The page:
Coral Reef Sara Hopkins and Danielle Johnson
FOUR TYPES OF CORAL REEFS • Patch ReefThese outcrops of coral usually lie within a lagoon • AtollThese circular or horseshoe-shaped reefs encircle a lagoon. No apparent landmass is normally associated with an atoll • Barrier ReefThis type of reef resembles a fringing reef, but they are located further from the shore and can be much bigger than fringing reefs. For example, the Great Barrier Reef in Australia lies 300 – 1000m (328 - 1093 yards) from shore, and 2000km (1243 miles) long • Fringing Reef This is the most common type of reef. They are located very close to land, and often form a shallow lagoon between the beach and the main body of the reef.
Reef Development Salinity • Corals require salinities between 30 and 40 parts per thousand Sedimentation • Excessive sedimentation reduces available light for coral growth Temperature • Optimal temperature for coral growth is 73-77°F (23-25°C) Light • Light levels are critical in maintaining the coral-algal symbiotic association
WHAT LIVES ON CORAL REEFS • Coral reefs are home to an abundant variety of living creatures fish, turtles, sharks, eels, crabs, shrimps, urchins, sponges, and algae.
Human impact on coral reefs • Chemical Pollution • Nutrients Loading/Sewage • Overfishing • Destructive fishing and boating practices • Construction and Sedimentation • Mangrove cutting • Rubbish/Litter • Tourists • Fish-feeding
Animals and adaptation • bluespine unicornfish (tatagaʻ). As their name suggests, these fish have a horn on their heads and sharp blue spines at the base of their tails. They use these spines to defend themselves against predators. • During the day, saddle wrasse hunt the reef for crustaceans, mollusks, and urchins to eat. At night, they hide in reef crevices to sleep. Saddle wrasse are endemic to Hawaii, meaning they are found nowhere else in the world. • Clownfish and anemones have a symbiotic relationship, where each organism receives benefits just by living together. Sea anemones are not mobile, they wait for their prey to swim by. they capture small shrimp and fish with the poisonous barb in their tentacles. Their poison is harmful or deadly to almost all fish and shrimp. This poison protects them from many predators.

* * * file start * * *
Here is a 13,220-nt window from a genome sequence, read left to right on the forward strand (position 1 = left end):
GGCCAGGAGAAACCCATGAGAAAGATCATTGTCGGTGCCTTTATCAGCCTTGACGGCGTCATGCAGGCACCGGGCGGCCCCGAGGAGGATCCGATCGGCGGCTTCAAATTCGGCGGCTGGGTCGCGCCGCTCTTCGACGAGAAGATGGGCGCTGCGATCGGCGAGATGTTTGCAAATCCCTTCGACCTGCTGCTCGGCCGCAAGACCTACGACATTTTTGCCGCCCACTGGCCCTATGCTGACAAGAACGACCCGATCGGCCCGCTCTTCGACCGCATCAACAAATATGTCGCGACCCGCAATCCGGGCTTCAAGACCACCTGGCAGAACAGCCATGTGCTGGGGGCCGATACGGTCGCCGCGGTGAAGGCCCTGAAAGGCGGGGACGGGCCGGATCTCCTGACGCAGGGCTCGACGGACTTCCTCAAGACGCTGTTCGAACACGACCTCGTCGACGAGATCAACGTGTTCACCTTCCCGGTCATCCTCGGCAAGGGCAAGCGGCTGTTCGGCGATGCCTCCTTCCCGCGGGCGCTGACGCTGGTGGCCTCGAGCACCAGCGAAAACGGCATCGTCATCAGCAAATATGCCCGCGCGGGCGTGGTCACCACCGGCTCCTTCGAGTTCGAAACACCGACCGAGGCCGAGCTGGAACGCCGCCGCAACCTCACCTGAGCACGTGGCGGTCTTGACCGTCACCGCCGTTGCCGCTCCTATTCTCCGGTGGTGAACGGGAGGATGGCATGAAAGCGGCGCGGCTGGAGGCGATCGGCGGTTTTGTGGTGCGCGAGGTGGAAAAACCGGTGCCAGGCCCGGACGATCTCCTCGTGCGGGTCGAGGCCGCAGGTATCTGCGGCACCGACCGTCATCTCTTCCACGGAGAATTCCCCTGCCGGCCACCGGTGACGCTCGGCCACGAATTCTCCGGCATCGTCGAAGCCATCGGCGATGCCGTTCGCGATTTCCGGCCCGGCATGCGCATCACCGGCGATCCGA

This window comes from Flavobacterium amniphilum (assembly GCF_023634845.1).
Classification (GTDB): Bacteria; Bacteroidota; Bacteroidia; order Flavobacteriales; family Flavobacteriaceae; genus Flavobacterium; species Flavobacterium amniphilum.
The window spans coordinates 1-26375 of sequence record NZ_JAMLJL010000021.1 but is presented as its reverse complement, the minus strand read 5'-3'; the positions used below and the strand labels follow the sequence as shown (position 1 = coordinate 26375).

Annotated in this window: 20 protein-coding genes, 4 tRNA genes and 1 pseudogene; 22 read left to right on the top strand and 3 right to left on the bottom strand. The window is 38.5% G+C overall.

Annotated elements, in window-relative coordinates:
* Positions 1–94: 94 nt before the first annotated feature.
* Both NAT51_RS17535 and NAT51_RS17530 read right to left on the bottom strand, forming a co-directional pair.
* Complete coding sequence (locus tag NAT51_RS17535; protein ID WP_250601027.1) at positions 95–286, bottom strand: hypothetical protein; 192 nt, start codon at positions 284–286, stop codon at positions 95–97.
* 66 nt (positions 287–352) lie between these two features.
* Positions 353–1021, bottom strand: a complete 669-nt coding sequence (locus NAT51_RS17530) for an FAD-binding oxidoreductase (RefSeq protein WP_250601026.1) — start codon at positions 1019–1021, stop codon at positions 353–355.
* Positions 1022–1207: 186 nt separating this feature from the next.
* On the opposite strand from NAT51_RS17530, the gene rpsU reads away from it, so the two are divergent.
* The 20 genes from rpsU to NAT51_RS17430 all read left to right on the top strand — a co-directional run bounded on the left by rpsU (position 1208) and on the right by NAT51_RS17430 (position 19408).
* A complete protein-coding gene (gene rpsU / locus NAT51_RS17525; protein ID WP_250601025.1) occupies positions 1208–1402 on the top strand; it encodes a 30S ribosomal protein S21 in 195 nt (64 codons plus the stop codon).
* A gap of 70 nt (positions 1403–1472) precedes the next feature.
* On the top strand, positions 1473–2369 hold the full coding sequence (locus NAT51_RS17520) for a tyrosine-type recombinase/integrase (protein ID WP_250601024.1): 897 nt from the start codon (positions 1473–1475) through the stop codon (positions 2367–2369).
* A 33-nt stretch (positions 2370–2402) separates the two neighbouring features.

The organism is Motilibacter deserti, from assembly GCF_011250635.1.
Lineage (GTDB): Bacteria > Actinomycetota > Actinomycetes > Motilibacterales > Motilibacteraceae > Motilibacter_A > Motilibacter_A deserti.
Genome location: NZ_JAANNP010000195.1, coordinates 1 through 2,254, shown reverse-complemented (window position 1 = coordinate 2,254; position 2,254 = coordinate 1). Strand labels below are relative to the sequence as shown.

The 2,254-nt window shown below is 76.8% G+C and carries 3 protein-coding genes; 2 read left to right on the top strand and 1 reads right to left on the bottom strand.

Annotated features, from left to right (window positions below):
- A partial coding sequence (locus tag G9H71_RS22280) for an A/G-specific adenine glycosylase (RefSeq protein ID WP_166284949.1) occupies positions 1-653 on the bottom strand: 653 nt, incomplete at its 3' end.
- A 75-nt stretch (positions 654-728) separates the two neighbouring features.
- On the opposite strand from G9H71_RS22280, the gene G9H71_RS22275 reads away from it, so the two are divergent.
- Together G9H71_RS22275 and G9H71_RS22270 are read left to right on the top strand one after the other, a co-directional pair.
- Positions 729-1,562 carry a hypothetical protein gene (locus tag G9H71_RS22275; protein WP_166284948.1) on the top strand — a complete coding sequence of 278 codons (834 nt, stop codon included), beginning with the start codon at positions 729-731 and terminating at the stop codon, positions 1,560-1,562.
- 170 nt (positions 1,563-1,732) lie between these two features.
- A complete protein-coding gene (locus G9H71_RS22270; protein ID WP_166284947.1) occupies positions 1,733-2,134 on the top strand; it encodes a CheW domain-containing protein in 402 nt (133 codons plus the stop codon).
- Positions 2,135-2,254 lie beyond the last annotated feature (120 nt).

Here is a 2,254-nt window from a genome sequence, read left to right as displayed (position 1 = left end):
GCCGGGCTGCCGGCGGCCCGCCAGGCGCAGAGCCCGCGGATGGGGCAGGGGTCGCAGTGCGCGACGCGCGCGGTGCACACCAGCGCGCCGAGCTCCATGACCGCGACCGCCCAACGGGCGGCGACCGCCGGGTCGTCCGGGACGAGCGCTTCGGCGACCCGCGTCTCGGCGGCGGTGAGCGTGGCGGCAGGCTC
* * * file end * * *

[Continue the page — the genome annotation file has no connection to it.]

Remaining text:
Plants adaptation • Seagrass has adapted to living in habitats behind the coral reefs where they trap sediments from overloading coral reefs. Seagrass provides transferable food and oxygen to the coral reefs. • Mangroves have adapted by growing behind the beds of seagrass and coral reefs. Mangroves line shores and grow above sea water while their roots trap and prevent heavier sediments from overpowering the seagrass and coral reefs. Mangroves also provide a nourishing habitat for marine life. • Algae has adapted to survival on the coral reef by living inside the polyps of the coral. The algae provides the coral with nourishment and oxygen. In exchange, the coral provides a home for the algae.
Climate and location • Coral reefs are found in warm, tropical ocean waters (68 to 82 degrees Fahrenheit is required for reef survival). Since ample sunlight is required for warmth, coral reefs are typically found in the shallower ocean waters closer to shore
sources http://www.stanford.edu/group/microdocs/typesofreefs .html http://www.teachoceanscience.net/teaching_resources/education_modules/coral_reefs_and_climate_change/what_lives_on_a_coral_reef/ http://mesfiji.org/resources/environment/threats-to-coral-reefs-human-impacts http://www.ehow.com/facts_6173664_plants-adapted-coral-reef-survive_.html#ixzz2uLhLt55b